When I sat down at my computer on the morning of Wednesday November 9, hardly any of the notes I had made over the previous weekend were of any use. But monitoring the increasing concern on the part of the political analysts and the markets during the US election campaign certainly was.
Since the beginning of 2014, the Spanish economy has been recovering from a very long, tough crisis – unemployment jumped from 8% in 2008 to 26% at the start of 2014 and has now fallen to 18.9%. This is in part thanks to the ECB’s extremely expansionary monetary policy and low interest rates which have made high levels of public and private debt less burdensome. And now after Donald Trump’s victory, everything could become unstable.
To consolidate its recovery, Spain needed to have a government which was not a caretaker executive and a reasonably stable international outlook, particularly in the US and Europe. And now we are back to status quo, with a government which doesn’t have a parliamentary majority and everything could be up in the air. A few days ago, Economy Minister Luis de Guindos, before his job was confirmed, abandoned his normal triumphalism, telling the La Vanguardia newspaper: “If interest rates go up we will have a hard time.” My subconscious said: “we will be crucified.” And now this could happen.
Someone said that Trump’s election is a second Brexit, the US Brexit, but with much more serious consequences. Spain is a country which is still convalescing and is highly indebted.
Apart from the geopolitical effects of Donald Trump’s victory, which augur a period of more upheaval, the economic impact is very worrying: dollar and markets on the downside, a protectionist drive which will drag down international trade with it, disquiet and in-fighting within the Fed – for Trump a dangerous bastion of progressiveness. A host of unknowns derived from a possible change in fiscal policy to reactivate the economy via public spending and not monetary policy…
Paul Krugman did not hestitate to describe Trump as ignorant and primitive as far as economic matters and political analysis are concerned. OK, Krugman was a big supporter of Hillary Clinton, but the markets and many US economists have a similar opinion about Trump. But of course one thing is what he promised on the campaign trail and another is what this sharp businessman does when he becomes US President. His victory speech – including clear praise for Hillary Clinton – may be a good indicator. Or another example of his excentricity.
Faced with the unknown in the US – which has been the pillar of European democracy – Europe now must react with more intelligence and unity. But that will be difficult, at least in the short-term. Firstly because Brexit has muddied the waters. And secondly because there are a series of election dates in member countries which threaten to paralyse it. Legislative elections in Holland in March, with Geert Wilders’ extreme rightwing anti-European party gaining momentum. Presidential elections in France in May where Marine Le Pen, who has already greeted Trump’s victory, is almost certain to go through to the second round. Legislative elections in Germany, where the big CDU-SPD coalition government will more than likely continue, but with less strength. And as an aperitif for all this, a tough referendum in Italy at the beginning of December. Renzi could be defeated, opening up a period of instability in one of the EU’s founding members and one of the euro’s weakest links. Consequences for Spain?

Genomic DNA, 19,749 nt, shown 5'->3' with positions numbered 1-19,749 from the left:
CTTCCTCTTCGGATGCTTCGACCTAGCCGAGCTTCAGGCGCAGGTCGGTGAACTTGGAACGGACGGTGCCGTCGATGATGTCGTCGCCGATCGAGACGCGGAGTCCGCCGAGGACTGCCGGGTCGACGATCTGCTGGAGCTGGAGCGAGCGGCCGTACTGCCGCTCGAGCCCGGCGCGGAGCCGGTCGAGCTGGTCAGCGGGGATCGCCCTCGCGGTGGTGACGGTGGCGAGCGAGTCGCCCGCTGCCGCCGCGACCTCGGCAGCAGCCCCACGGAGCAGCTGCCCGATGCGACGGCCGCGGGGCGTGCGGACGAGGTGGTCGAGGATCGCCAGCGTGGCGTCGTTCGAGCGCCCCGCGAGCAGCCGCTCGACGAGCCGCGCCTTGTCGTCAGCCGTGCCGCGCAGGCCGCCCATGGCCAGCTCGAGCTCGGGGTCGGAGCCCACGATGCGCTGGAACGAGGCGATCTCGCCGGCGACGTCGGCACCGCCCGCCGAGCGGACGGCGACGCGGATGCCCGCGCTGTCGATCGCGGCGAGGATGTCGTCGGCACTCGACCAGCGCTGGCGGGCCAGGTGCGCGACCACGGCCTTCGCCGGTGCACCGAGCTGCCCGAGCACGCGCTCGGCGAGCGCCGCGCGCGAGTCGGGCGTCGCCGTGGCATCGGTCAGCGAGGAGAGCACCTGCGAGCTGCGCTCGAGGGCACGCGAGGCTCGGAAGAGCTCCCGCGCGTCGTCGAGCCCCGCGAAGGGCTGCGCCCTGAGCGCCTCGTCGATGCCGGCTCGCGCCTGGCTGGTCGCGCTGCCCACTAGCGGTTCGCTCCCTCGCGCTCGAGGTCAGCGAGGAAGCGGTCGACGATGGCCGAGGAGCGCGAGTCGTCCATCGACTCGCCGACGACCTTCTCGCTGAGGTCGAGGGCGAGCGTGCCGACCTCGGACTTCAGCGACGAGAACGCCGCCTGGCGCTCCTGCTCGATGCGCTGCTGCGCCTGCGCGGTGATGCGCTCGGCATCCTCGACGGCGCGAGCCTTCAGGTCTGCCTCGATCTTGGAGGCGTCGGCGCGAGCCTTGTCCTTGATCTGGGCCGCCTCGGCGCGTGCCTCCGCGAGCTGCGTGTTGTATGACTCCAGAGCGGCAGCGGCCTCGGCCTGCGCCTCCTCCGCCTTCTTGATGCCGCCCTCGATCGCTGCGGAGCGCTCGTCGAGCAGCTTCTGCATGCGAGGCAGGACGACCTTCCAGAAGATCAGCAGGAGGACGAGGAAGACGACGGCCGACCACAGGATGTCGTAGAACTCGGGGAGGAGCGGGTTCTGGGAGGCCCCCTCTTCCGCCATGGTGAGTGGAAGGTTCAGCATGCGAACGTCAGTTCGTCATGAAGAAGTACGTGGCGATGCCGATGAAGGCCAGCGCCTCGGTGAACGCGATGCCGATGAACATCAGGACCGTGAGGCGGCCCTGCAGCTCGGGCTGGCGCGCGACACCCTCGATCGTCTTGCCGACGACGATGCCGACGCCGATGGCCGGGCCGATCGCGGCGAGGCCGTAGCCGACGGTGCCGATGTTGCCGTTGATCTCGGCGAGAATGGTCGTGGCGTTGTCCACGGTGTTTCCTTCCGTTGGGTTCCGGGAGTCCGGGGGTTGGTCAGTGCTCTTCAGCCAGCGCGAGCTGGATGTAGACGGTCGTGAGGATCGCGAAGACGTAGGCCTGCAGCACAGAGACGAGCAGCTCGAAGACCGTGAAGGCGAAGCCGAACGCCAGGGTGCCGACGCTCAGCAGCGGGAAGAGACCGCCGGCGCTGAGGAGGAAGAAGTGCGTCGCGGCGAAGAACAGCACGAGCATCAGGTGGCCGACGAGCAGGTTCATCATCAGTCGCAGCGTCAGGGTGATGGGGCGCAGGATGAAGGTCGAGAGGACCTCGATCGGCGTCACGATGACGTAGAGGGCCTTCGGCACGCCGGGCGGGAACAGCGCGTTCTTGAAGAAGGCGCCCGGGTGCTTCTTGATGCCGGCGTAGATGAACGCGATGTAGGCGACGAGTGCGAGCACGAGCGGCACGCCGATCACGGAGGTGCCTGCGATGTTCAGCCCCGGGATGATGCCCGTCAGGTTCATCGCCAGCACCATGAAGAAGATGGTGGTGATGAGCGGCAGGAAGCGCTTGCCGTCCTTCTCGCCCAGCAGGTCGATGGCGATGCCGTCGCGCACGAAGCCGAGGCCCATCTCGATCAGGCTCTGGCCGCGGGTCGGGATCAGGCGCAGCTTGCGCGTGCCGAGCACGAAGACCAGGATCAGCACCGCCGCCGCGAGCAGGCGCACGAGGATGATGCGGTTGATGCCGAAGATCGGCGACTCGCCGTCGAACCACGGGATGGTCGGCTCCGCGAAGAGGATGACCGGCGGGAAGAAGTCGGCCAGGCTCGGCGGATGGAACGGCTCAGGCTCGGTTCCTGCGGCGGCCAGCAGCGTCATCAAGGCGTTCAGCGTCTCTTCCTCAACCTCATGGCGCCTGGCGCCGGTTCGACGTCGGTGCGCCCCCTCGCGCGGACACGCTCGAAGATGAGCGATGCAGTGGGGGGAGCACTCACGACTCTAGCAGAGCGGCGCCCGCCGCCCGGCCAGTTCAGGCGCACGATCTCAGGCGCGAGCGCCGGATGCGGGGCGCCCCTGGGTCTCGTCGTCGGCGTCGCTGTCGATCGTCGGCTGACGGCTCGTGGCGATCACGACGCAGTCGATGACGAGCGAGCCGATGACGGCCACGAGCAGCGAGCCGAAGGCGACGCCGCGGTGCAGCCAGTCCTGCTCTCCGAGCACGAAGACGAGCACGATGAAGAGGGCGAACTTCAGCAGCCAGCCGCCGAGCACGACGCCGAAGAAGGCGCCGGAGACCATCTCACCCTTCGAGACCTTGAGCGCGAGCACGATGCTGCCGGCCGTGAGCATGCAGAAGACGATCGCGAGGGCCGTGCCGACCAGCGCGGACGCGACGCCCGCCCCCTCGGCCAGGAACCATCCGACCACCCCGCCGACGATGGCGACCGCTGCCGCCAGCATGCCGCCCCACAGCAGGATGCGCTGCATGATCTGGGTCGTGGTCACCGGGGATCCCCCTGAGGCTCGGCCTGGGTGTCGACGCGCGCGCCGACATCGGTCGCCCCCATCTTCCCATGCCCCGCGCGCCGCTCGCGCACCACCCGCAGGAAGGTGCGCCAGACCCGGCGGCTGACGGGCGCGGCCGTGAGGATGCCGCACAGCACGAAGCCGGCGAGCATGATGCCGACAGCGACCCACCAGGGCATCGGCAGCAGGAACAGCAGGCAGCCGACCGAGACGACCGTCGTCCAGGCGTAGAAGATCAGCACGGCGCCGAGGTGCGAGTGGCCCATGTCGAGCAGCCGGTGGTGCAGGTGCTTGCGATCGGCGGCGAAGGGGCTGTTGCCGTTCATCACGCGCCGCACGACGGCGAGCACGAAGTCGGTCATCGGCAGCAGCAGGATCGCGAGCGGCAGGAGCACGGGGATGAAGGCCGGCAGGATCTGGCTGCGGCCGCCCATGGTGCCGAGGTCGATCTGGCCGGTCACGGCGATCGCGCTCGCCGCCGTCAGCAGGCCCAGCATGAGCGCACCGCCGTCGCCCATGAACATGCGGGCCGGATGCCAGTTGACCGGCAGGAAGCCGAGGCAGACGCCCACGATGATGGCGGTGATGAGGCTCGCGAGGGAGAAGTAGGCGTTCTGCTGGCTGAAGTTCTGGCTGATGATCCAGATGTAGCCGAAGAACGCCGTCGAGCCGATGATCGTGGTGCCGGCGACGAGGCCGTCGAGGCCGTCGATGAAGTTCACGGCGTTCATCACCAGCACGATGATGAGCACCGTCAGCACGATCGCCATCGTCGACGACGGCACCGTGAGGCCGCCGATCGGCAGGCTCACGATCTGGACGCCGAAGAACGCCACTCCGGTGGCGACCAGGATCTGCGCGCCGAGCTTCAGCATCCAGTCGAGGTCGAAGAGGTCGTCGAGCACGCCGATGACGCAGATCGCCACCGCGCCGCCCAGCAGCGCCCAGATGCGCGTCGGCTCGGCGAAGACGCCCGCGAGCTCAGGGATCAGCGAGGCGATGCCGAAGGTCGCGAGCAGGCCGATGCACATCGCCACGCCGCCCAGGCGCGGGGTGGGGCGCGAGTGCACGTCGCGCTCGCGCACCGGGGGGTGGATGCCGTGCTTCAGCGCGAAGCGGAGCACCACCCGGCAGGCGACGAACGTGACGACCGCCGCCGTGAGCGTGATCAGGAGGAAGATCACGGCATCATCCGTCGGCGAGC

How will the European currency react faced with an America where populism has triumphed and in a Europe where populist parties are on the rise? Much will depend on the attitude of Germany’s big coalition.
In any event, what does seem likely is a phase of instability fuelled by markets’ concern about the more indebted countries in the Eurozone (Spain is one of them).
It’s obvious that in this new international and European scenario, the rosy horizon imagined by Rajoy and Luis de Guindos, without mentioning the PSOE, where there is not even one economist with intellectual authority in the parliamentary group, has very few possibilities of still being valid.
After Trump’s victory, the most important thing is not so much if the stronger growth forecast for 2017 (which is not certain now) is going to mean that the 0.5% adjustment to the estimated budget deficit for 2017 required by the EU will be more or less painful. Or whether it will be carried out via new small cuts or a moderate rise in taxes and what kind of taxes.
Now the most important thing would be to unfurl the sales to head off the new storm which – and I hope I am wrong – could rock our boat. And for this to happen it will be essential, but not sufficient, for there to be a strong complicity between the two main parties to shoulder the challenges. But if I am honest, it’s difficult to see the PP adopting this attitude. They are cautious with regard to economic issues but have a short-term vision. And even more difficult knowing what the non-existent PSOE leadership might think, consumed by internal fighting.
What is also worrying is that it won’t be easy for Spain’s political parties to adopt a common stance in the face of a Europe and a euro threatened by emerging populism.
Trump’s victory in 2016 has its origins in the change in economic expectations fuelled by the crisis, nationalism and a certain racial discontent, just like Hitler in the Germany of 1933. But the difference is that US democracy seems much stronger than the Weimar Republic 15 years after the defeat in the First World War in 1918.
And we believe that Spain is more reasonable in 2016 than in 1933 when the centre-right won the elections but could not form a stable government. It lost power before in the February 1936 elections.
*Image: Flickr / Paul Sableman